Jesus loves me this I know
For the Bible tells me so
Little ones to Him belong
They are weak but He is strong.
Yes Jesus loves me
Yes Jesus loves me
Yes Jesus loves me
The Bible tells me so.

God in heaven made all things
Jesus Christ salvation brings
The Holy Spirit lives in me
The three in one, the Trinity
Yes Jesus loves me....

Jesus loves me this is true
Not for anything I do
By his grace He set me free
The gift of faith He gave to me
Yes Jesus loves me...

Jesus said tell everyone
About the things that He has done
He said Love God above all else
And your neighbor as yourself
Yes Jesus loves me....

Soli Deo Gloria

Thomas Watson on Wikipedia

As promised about a month ago, I've finally created a Thomas Watson page on Wikipedia -- check it out (and while you're there, take note of the great opportunity to put good solid Christian information in a widely used public encyclopedia -- we don't have to slant the truth, just present it).

Soli Deo Gloria

Thursday, September 08, 2005

Peace Unity and Purity -- comments from across the spectrum

In the interest of furthering reflection on the Peace Unity and Purity Task Force Report, I've linked to every commenary I could find. Stay tuned, for I have at least one more post of reflections to come out of this, but first I wanted to commend to you everything I've been able to find. If this list is missing a link to some existing commentary elsewhere on the web, leave a comment on this page (If you wish to leave a comment responding to the report, go to one of these pages: My First Post, My Second Post), My Third Post.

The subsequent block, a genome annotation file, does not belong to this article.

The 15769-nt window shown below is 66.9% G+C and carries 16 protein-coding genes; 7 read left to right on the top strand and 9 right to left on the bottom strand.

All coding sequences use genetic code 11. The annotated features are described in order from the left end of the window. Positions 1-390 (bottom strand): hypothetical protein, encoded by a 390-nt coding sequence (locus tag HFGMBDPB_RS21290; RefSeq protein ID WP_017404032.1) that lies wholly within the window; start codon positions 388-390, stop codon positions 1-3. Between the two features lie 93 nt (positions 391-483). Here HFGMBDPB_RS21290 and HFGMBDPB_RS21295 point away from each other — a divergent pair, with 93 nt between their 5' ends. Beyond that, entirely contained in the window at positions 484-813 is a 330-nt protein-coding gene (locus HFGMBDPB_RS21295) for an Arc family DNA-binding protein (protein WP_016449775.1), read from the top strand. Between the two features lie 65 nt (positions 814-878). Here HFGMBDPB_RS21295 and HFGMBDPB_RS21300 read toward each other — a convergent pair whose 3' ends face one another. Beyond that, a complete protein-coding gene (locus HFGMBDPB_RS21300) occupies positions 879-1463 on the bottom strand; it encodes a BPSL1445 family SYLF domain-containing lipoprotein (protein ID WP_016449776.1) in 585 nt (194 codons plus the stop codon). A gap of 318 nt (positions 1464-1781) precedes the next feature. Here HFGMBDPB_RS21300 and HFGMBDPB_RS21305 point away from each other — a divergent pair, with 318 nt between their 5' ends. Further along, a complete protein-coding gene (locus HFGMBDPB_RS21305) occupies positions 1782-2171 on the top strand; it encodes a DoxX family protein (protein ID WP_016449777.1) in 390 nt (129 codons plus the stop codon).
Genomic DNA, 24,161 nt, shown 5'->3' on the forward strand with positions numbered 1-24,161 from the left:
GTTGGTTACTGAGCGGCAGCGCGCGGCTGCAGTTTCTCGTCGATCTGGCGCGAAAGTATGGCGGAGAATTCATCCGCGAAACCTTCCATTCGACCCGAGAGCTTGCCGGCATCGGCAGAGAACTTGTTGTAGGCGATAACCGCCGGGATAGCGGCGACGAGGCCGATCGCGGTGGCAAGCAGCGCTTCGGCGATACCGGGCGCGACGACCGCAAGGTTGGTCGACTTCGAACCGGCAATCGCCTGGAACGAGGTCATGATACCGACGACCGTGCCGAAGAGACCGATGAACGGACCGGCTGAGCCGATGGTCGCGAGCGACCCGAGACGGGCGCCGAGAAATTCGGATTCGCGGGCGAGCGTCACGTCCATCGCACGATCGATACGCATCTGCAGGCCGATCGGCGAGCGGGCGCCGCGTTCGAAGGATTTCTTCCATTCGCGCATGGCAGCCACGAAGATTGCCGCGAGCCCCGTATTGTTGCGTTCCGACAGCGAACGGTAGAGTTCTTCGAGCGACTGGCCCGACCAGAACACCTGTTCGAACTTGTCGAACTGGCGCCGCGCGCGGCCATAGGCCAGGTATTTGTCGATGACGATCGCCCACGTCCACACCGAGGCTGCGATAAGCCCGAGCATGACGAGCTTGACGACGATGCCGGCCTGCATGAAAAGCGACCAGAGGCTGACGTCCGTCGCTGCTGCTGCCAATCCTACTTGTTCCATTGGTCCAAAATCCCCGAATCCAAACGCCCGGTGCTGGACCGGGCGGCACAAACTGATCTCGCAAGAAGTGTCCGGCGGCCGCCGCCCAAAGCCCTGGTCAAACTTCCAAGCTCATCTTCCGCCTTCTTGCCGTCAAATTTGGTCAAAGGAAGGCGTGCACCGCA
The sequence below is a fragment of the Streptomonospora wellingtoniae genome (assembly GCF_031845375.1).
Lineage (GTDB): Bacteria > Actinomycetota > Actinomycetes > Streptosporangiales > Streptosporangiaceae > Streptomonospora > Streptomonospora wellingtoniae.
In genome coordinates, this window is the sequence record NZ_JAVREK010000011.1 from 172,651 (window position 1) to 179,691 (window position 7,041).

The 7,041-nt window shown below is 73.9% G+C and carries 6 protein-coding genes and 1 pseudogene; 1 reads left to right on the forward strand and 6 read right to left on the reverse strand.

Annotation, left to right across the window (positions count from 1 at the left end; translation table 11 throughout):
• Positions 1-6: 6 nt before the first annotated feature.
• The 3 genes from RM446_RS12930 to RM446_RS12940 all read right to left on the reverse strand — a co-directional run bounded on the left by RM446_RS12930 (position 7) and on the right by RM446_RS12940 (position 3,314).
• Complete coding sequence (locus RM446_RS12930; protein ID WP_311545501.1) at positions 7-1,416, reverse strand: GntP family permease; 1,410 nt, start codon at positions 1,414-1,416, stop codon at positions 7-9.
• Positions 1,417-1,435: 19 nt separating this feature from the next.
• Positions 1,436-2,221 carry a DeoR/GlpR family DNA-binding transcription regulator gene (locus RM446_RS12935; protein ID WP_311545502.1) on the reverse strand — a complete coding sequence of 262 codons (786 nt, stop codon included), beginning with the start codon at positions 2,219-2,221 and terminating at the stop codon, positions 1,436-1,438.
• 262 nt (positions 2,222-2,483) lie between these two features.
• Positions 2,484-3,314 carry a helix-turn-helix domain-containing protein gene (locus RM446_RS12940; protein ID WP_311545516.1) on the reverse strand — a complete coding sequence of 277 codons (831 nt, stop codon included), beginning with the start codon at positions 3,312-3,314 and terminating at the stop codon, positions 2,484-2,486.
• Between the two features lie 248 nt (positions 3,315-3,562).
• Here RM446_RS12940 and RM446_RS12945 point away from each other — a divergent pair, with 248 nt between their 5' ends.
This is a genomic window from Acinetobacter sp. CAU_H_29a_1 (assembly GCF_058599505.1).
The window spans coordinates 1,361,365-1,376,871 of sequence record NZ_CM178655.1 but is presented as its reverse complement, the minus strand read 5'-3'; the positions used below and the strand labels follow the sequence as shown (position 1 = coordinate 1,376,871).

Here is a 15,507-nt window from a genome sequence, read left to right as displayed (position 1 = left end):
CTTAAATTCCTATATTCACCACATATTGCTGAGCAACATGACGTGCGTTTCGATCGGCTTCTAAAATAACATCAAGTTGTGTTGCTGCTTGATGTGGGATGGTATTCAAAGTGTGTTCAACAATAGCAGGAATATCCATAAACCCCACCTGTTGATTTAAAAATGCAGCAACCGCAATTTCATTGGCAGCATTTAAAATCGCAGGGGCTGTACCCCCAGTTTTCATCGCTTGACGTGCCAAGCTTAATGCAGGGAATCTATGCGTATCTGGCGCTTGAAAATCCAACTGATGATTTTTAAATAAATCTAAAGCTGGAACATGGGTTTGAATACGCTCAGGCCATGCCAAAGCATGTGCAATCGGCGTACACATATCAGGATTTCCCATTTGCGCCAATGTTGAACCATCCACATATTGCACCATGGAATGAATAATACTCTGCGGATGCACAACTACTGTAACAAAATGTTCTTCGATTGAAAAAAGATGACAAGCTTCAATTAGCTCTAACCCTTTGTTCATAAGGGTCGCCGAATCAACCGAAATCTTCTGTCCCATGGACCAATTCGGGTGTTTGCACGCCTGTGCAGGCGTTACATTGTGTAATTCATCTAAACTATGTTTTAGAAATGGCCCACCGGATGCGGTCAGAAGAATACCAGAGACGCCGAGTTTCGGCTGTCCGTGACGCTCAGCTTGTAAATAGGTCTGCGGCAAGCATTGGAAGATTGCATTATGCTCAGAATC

* Michael Walker of Presbyterians for Renewal
* Robert Gagnon: A Local Option Trojan Horse
* That All May Freely Serve: On Not Being Weary In Well Doing
* Comments from More Light Presbyterians readership
* Rich Zimmerman: Tough Calls
* Leslie Scanlon of the Presbyterian Outlook: Looking Ahead
* John Filiatreau of Presbyterian News Service: Becoming Church
* The Covenant Network
* Parker Williamson of the Presbyterian Layman
* Ken Smith of the Witherspoon Society
* Politickal Animal: My Church, Right or Wrong?
* Denis Hancock
* Gene TeSelle of the Witherspoon Society
* Doug King of the Witherspoon Society
* More Light Presbyterians
* Michael Adlee of More Light Presbyterians
* The Presbyterian Coalition
* Jim Berkley of Presbyterians for Renewal
* Jin Kim
* Mark Labberton
* Joanna Adams
* Jerry Andrews
* Kim Clayton Richter
* Benjamin Sparks
* Parker Williamson
* Witherspoon Society Board
* The Presbyterian Forum
* Clifton Kirkpatrick

Comments from Presbyweb Readers:
* William Thurman
* Al Sandalow
* Tom Hobson #1
* Tom Hobson#2
* Whitman Brisky
* John McNeese
* Dean Waldt
* Noel Anderson
* Daniel Vraa
* Paul Masters
* Bob Van Oyen
* Ted Coppock
* James Tony
* Karen C. Sapio, Josephine (Jody) Hall Harrington, Becky Ardell Downs
* John McNeese
* Lawrence Wood

A New Kind of Conversation: for the bemused, the blazing and the grinding